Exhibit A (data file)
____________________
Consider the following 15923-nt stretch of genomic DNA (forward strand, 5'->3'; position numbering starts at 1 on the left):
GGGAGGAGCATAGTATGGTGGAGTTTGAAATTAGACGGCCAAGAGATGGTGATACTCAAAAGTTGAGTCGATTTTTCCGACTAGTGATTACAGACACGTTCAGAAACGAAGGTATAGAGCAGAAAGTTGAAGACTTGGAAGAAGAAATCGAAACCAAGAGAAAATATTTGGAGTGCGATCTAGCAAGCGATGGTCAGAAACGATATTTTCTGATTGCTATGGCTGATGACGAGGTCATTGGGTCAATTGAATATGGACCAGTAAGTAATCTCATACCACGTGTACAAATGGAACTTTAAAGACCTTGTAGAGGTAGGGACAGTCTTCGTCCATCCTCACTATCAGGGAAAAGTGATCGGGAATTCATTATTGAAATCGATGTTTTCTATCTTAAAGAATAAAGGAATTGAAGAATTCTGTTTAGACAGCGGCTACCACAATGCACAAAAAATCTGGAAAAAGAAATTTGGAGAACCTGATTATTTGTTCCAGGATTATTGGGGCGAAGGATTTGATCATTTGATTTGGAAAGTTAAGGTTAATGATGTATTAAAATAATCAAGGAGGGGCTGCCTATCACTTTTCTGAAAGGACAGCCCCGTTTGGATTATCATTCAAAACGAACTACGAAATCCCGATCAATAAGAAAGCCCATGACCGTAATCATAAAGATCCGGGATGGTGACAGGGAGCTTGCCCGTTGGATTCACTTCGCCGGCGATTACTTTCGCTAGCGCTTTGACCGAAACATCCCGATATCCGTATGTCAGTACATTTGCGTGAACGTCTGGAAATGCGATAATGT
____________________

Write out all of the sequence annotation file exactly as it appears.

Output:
Consider the following 15923-nt stretch of genomic DNA (forward strand, 5'->3'; position numbering starts at 1 on the left):
GGGAGGAGCATAGTATGGTGGAGTTTGAAATTAGACGGCCAAGAGATGGTGATACTCAAAAGTTGAGTCGATTTTTCCGACTAGTGATTACAGACACGTTCAGAAACGAAGGTATAGAGCAGAAAGTTGAAGACTTGGAAGAAGAAATCGAAACCAAGAGAAAATATTTGGAGTGCGATCTAGCAAGCGATGGTCAGAAACGATATTTTCTGATTGCTATGGCTGATGACGAGGTCATTGGGTCAATTGAATATGGACCAGTAAGTAATCTCATACCACGTGTACAAATGGAACTTTAAAGACCTTGTAGAGGTAGGGACAGTCTTCGTCCATCCTCACTATCAGGGAAAAGTGATCGGGAATTCATTATTGAAATCGATGTTTTCTATCTTAAAGAATAAAGGAATTGAAGAATTCTGTTTAGACAGCGGCTACCACAATGCACAAAAAATCTGGAAAAAGAAATTTGGAGAACCTGATTATTTGTTCCAGGATTATTGGGGCGAAGGATTTGATCATTTGATTTGGAAAGTTAAGGTTAATGATGTATTAAAATAATCAAGGAGGGGCTGCCTATCACTTTTCTGAAAGGACAGCCCCGTTTGGATTATCATTCAAAACGAACTACGAAATCCCGATCAATAAGAAAGCCCATGACCGTAATCATAAAGATCCGGGATGGTGACAGGGAGCTTGCCCGTTGGATTCACTTCGCCGGCGATTACTTTCGCTAGCGCTTTGACCGAAACATCCCGATATCCGTATGTCAGTACATTTGCGTGAACGTCTGGAAATGCGATAATGT